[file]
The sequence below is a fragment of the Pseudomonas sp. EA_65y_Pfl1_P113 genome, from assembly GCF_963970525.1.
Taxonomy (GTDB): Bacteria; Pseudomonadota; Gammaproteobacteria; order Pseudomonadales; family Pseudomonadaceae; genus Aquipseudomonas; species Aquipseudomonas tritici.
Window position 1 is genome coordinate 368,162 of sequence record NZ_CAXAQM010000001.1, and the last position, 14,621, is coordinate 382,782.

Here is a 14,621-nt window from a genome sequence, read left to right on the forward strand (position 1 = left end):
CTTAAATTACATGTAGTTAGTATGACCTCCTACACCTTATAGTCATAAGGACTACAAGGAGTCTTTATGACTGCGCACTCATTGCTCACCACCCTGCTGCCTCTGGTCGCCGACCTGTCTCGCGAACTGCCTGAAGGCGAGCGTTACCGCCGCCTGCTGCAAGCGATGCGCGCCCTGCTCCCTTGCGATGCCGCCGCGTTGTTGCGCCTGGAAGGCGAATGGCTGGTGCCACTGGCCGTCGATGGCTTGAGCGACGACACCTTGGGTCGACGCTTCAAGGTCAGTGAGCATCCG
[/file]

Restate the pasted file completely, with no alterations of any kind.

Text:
The sequence below is a fragment of the Pseudomonas sp. EA_65y_Pfl1_P113 genome, from assembly GCF_963970525.1.
Taxonomy (GTDB): Bacteria; Pseudomonadota; Gammaproteobacteria; order Pseudomonadales; family Pseudomonadaceae; genus Aquipseudomonas; species Aquipseudomonas tritici.
Window position 1 is genome coordinate 368,162 of sequence record NZ_CAXAQM010000001.1, and the last position, 14,621, is coordinate 382,782.

Here is a 14,621-nt window from a genome sequence, read left to right on the forward strand (position 1 = left end):
CTTAAATTACATGTAGTTAGTATGACCTCCTACACCTTATAGTCATAAGGACTACAAGGAGTCTTTATGACTGCGCACTCATTGCTCACCACCCTGCTGCCTCTGGTCGCCGACCTGTCTCGCGAACTGCCTGAAGGCGAGCGTTACCGCCGCCTGCTGCAAGCGATGCGCGCCCTGCTCCCTTGCGATGCCGCCGCGTTGTTGCGCCTGGAAGGCGAATGGCTGGTGCCACTGGCCGTCGATGGCTTGAGCGACGACACCTTGGGTCGACGCTTCAAGGTCAGTGAGCATCCG